Upsurge in the number of medicines being dispensed from electronic prescription

Consumer

Since the beginning of the COVID-19 pandemic in England, there has been a significant upsurge in the number of medicines being dispensed from electronic prescription, revealed by the NHS Business Services Authority.

The data, published on June 1 this year, revealed that the number of items dispensed through electronic prescribing has increased by almost a quarter in March.

“Upsurge in the number of medicines being dispensed from electronic prescription.“

Furthermore, the data revealed a fourteen-point-five per cent increase in the number of items dispensed by community pharmacies, from eighty-one million, sixty-six thousand and twenty-seven in February 2020, in comparison to ninety-two million, eight hundred and forty thousand, three hundred and eight items in March 2020.

Also, seventy-eight million, three-hundred and twenty-five thousand, seven hundred and eighty-four items were dispensed through prescriptions issued through the electronic prescription service (EPS), which is a twenty-two per cent increase on the items distributed through the EPS in February.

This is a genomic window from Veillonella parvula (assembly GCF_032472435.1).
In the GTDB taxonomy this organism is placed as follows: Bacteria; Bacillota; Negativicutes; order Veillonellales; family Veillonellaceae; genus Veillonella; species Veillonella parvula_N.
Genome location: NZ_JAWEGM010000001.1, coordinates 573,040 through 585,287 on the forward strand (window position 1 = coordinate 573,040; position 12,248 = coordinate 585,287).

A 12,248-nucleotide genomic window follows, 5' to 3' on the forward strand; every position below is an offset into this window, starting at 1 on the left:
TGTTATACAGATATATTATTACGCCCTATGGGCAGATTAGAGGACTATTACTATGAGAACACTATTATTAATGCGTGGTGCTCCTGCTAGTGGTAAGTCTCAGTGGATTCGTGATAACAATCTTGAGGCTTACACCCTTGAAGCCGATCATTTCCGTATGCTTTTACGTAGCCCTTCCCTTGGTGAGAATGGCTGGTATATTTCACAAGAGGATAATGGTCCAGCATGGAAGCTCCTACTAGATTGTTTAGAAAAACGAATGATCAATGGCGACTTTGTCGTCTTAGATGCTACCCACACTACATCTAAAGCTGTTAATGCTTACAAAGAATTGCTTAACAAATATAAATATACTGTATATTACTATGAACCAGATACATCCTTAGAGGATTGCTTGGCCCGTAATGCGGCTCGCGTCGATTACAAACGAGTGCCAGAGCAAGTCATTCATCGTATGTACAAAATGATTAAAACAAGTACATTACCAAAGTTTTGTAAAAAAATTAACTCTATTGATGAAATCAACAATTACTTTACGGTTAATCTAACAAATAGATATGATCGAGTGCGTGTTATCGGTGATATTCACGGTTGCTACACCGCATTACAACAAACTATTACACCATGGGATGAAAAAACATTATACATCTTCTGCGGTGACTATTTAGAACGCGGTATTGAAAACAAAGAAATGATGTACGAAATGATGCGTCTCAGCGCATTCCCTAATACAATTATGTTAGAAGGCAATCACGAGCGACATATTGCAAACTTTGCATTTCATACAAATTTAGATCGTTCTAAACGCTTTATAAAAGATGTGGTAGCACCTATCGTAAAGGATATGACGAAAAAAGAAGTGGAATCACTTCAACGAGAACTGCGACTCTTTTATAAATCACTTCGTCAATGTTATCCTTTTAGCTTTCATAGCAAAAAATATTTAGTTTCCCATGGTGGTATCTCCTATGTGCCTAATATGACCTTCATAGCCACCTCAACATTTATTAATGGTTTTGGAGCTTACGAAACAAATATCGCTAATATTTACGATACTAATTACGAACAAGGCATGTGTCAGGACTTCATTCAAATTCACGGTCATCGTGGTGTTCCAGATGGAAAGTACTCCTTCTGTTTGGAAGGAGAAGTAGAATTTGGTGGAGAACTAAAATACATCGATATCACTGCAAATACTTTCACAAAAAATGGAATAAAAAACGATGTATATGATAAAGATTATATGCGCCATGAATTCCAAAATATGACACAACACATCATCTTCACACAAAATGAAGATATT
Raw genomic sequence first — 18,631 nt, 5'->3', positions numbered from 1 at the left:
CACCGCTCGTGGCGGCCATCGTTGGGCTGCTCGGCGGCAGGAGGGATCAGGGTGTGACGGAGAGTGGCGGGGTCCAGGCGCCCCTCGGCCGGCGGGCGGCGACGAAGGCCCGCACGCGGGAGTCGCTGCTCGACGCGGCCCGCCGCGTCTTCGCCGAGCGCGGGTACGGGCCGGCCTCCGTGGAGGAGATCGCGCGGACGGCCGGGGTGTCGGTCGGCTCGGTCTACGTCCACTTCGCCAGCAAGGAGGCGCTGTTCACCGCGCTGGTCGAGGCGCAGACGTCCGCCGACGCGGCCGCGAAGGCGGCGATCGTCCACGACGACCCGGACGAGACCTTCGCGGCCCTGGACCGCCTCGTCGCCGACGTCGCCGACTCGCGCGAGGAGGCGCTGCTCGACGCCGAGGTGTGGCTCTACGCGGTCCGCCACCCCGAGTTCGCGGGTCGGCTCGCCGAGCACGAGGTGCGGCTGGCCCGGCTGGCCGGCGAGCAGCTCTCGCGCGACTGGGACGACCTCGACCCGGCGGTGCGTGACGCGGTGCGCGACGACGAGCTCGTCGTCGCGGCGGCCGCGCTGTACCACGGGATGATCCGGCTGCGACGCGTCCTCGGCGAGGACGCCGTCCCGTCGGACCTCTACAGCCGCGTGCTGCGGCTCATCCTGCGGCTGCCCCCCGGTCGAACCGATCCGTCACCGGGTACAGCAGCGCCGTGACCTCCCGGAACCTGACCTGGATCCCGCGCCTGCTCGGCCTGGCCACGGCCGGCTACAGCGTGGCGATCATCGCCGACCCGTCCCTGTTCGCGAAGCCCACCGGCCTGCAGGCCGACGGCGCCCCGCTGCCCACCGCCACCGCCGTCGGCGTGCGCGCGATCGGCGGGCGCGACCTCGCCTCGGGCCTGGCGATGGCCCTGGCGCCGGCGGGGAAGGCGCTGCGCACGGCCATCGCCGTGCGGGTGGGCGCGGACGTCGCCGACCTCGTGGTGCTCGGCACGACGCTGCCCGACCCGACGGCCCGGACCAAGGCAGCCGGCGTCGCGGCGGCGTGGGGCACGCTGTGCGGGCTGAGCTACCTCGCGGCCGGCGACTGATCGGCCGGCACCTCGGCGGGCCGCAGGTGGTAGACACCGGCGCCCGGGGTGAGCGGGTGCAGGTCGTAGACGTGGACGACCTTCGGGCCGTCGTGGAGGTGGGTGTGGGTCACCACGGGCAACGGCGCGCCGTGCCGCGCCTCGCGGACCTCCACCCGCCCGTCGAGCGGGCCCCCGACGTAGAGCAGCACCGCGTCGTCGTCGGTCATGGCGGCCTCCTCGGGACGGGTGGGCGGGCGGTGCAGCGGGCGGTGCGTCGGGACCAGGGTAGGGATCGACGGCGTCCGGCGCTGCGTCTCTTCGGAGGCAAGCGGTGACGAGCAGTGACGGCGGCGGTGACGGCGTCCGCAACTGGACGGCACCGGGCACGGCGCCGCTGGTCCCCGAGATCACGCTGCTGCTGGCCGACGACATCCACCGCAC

Chief Executive of the Company Chemist’s Association, Malcolm Harrison, stated: “We’d now like to see our community pharmacy sector get fair funding from the government for its work on the front line of the NHS during the crisis. Community pharmacies have stayed open throughout the pandemic and have needed to pay more for the medicines they supply and cover extra COVID-19-specific costs, such as providing personal protective equipment and extra cleaning.”

Director of pharmacy funding, Pharmacy Services Negotiating Committee, Mike Dent, stated: “The COVID-19 pandemic brought about a surge in prescription numbers, meaning pharmacy teams had to focus on their core dispensing role to best support patients and the NHS. Whilst this left less time for the provision of other services, it should be noted that where agreed budgets for services such as MURs are not spent, the unused funding is distributed to contractors via other fees and allowances, so the funding is not lost to the sector. During negotiations on wider funding the PSNC has described a wide range of factors impacting on community pharmacy during the pandemic, including the reduction in income from services,”

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